Mississippi’s Community Heritage Preservation Grant Program breathes life into places that bring people together.
By Amanda Wells
The town of Hazlehurst, Mississippi was once just a small station along the railroad. Over time, Hazlehurst grew into a flourishing agricultural and industrial center. When the New Orleans, Jackson, and Great Northern Railroad was completed in 1858, the town grew quickly before experiencing several Federal raids during the Civil War under the command of Benjamin H. Grierson, who recognized the importance of Hazlehurst as a shipping center. He burned most of the commercial buildings and destroyed railroad tracks.
Hazlehurst incorporated in 1865 and got to work rebuilding businesses and churches. In 1872, Hazlehurst was named the seat of Copiah County. By the 1880s, Hazlehurst’s economy was boosted thanks to the new truck-farming industry. This wealth was evident in the commercial buildings and residential areas built during the time. At the beginning of the 20th century, the truck-farming industry was booming and new businesses were taking hold in the town, resulting in much construction.
In 1907, the Craftsman-style Millsaps Hotel was built and served as the center for community life the bustling downtown. Hazlehurst was positioned as a major produce shipping center and the community was thriving. Other towns took note and competition for shipping and farming became steep. The Great Depression took its toll, and Hazlehurst experienced an economic downturn.
Abandoned and neglected, the Millsaps Hotel sat vacant for many years. One of the few remaining railroad hotels in the state, the hotel is on the National Register of Historic Places and has been designated as a Mississippi Landmark. The hotel was in poor condition, with large holes in the roof causing accelerated deterioration. In 2013, the Mississippi Heritage Trust listed the building as one of Mississippi’s 10 Most Endangered Historic Places.
The Calling Panther Heritage Foundation stepped in, raising money to restore the hotel to its former glory to become a cultural arts center. With widespread community support for the restoration efforts, the Millsaps Hotel was awarded a $176,160 Community Heritage Preservation Grant to replace the roof and repair the porches and windows in 2013, which was matched by $35,232 in local funds. With an additional Community Heritage Preservation Grant of $110,160, which was match by $22,032 in local funds, the exterior restoration was completed in 2017. Since that time, the Calling Panther Heritage Foundation has continued to raise funds to complete the interior renovation.
Since its inception in 2001, more than $42 million has been awarded to 270 projects through the Community Heritage Preservation Grant program. This program helps to restore and interpret historic structures that have been designated as Mississippi Landmarks, like the Millsaps Hotel.
The Community Heritage Preservation Grant Program was started in 2001 and has been funded by the Mississippi Legislature for 12 years. This grant program provides much-needed funds for the restoration of schools, courthouses, and other Mississippi Landmark properties in Certified Local Government communities. Since its inception, the Community Heritage Grant Program has funded 270 restoration projects in 108 communities. The total grant funds allocated to the program are approximately $42,164,865, which was matched by approximately $12,466,552, or 22.8% of the total investment in Mississippi’s historic places of approximately $54,631,417. Grant amounts range from $4,000 for the stabilization of the Governor A.S. Scott Monument in Greenwood Cemetery in Jackson to $1,000,000 for the restoration of the Old Wesson School, which was listed as one of Mississippi’s 10 Most Endangered Historic Places in 2001 and is now a thriving community center. The average Community Heritage Preservation Grant is approximately $156,166 and generates a local match of approximately $46,172. In addition to funding, grant recipients benefit from guidance and technical support from the knowledgeable staff of the Mississippi Department of Archives and History in the restoration process.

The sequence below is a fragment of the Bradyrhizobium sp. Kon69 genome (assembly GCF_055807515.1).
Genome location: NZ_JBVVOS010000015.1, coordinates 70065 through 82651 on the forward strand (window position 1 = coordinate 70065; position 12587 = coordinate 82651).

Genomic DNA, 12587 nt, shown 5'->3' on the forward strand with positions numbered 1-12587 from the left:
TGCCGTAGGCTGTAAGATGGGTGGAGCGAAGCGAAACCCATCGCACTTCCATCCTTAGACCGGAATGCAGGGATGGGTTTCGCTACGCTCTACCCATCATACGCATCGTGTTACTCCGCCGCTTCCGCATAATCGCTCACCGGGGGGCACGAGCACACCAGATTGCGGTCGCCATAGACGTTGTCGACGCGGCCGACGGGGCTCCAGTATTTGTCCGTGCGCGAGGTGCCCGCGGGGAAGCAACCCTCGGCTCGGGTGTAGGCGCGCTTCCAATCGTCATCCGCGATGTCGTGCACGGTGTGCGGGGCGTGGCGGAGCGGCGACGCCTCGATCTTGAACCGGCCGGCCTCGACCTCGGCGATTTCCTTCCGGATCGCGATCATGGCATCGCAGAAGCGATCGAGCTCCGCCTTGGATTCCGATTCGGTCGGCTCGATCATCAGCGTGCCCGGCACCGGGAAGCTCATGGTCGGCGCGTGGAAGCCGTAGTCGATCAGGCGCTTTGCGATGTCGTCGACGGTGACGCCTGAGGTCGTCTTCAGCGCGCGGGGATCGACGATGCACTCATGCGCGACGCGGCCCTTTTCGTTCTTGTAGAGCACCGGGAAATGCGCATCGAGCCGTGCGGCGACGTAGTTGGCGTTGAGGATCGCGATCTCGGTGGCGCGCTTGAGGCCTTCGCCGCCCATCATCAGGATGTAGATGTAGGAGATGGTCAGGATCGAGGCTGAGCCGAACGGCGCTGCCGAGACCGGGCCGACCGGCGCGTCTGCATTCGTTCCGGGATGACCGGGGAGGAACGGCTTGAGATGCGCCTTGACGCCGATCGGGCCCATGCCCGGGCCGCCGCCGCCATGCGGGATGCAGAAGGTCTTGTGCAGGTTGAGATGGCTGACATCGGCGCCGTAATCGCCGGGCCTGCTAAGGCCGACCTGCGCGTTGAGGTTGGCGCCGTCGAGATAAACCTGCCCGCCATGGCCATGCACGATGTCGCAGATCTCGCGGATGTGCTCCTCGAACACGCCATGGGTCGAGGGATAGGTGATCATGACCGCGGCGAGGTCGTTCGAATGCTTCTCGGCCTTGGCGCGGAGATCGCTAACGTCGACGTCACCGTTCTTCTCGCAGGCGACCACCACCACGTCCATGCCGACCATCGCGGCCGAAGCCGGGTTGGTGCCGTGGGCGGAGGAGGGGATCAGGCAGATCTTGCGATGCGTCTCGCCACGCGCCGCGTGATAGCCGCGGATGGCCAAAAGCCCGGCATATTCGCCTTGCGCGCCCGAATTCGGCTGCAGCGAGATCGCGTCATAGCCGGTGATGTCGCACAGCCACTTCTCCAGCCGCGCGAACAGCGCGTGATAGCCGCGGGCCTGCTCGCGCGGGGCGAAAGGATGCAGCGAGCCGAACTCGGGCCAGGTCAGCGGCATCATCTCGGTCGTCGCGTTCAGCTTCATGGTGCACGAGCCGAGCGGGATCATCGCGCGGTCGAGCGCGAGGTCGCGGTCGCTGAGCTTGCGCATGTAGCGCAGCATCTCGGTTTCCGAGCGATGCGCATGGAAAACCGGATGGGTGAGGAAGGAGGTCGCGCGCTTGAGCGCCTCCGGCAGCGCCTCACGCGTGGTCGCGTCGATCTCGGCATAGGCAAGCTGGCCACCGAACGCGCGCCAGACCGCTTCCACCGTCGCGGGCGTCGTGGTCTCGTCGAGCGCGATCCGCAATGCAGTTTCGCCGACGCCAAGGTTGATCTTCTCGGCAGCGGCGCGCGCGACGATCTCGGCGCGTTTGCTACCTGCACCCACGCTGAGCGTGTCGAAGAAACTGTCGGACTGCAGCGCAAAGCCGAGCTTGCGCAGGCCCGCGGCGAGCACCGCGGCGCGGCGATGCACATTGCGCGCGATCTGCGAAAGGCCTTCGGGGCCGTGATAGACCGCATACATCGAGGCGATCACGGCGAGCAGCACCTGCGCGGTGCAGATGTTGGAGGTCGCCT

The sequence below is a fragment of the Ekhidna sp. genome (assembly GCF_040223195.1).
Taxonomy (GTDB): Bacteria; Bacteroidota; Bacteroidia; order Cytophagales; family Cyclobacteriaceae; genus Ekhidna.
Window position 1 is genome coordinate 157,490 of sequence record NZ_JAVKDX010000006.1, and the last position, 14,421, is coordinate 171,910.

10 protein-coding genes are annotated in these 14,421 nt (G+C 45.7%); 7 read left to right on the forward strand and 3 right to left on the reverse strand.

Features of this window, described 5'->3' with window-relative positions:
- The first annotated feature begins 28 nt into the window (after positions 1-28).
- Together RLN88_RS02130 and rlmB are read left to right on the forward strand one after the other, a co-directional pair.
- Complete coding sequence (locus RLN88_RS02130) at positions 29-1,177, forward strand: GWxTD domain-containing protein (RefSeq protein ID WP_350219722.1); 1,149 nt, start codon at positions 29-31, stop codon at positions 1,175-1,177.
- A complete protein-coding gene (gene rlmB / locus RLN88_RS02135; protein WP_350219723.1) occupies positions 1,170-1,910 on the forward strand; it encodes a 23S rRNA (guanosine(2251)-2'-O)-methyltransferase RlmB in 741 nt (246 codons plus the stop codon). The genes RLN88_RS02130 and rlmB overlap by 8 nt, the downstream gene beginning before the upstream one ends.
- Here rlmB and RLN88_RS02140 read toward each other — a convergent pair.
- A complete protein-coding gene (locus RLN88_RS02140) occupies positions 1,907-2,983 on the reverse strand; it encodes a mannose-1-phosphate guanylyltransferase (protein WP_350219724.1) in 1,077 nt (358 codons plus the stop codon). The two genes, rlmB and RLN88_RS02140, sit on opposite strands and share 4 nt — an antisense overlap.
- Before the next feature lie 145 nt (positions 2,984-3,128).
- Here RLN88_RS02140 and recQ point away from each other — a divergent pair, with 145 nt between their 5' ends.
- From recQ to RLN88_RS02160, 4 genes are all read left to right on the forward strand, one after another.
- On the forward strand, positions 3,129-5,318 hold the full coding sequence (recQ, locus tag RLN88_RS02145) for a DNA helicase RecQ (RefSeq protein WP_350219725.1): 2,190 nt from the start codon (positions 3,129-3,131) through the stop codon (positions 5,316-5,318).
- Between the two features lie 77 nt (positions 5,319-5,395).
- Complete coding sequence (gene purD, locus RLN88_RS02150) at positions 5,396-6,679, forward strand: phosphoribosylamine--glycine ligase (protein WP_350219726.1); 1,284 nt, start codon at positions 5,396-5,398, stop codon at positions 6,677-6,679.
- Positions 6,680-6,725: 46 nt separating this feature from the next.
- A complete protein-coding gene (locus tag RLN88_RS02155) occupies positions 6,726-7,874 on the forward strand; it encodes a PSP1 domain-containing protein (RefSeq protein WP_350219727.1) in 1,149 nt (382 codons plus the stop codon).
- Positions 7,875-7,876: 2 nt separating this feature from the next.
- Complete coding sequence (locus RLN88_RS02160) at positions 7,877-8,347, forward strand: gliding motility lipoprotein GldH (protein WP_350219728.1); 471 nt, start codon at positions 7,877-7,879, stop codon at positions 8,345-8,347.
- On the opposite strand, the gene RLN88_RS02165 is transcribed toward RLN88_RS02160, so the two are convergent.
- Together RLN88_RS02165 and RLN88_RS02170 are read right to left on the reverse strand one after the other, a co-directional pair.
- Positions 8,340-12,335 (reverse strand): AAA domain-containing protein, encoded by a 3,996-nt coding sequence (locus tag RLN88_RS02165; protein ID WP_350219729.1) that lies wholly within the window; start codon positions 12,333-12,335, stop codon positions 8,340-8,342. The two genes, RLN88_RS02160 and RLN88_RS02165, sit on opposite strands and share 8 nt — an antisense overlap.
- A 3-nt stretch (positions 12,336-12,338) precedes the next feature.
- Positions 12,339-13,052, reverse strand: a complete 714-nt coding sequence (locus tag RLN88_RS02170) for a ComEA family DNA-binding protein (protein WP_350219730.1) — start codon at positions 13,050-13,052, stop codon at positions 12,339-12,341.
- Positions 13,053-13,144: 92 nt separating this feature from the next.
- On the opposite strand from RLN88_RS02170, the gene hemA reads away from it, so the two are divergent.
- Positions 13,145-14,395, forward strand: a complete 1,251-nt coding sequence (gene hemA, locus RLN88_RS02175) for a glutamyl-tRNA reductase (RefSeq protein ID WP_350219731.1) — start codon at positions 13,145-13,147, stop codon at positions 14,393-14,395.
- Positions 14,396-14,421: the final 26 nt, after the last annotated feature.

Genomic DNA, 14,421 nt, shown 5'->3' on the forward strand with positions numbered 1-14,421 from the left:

“Preservation of history protects the past for the future,” says Jeff Smith, Chairman of Ways & Means for the Mississippi House of Representatives. Smith has been an ardent supporter of preservation programs in the state. “Our children and grandchildren should remember Mississippi from the past as well as the present.”
Update on the 2019 Mississippi Legislative Session:
SB 3065, which has been sent to Governor Bryant for his signature, allocates $5 million dollars for the Community Heritage Preservation Grant Program. HB 1646, which has also been sent to Governor Bryant for his signature, allocated $2 million dollars for the Mississippi Landmark Grant Program. In addition to funding for these grant programs, SB 3049 allocates $250,000 for the Isaiah T. Montgomery House in Mound Bayou.
This is huge win for preservation. Please thank your state senators and representatives for making resources available to save the places that define Mississippi.
To read the Spring 2019 issue of Elevation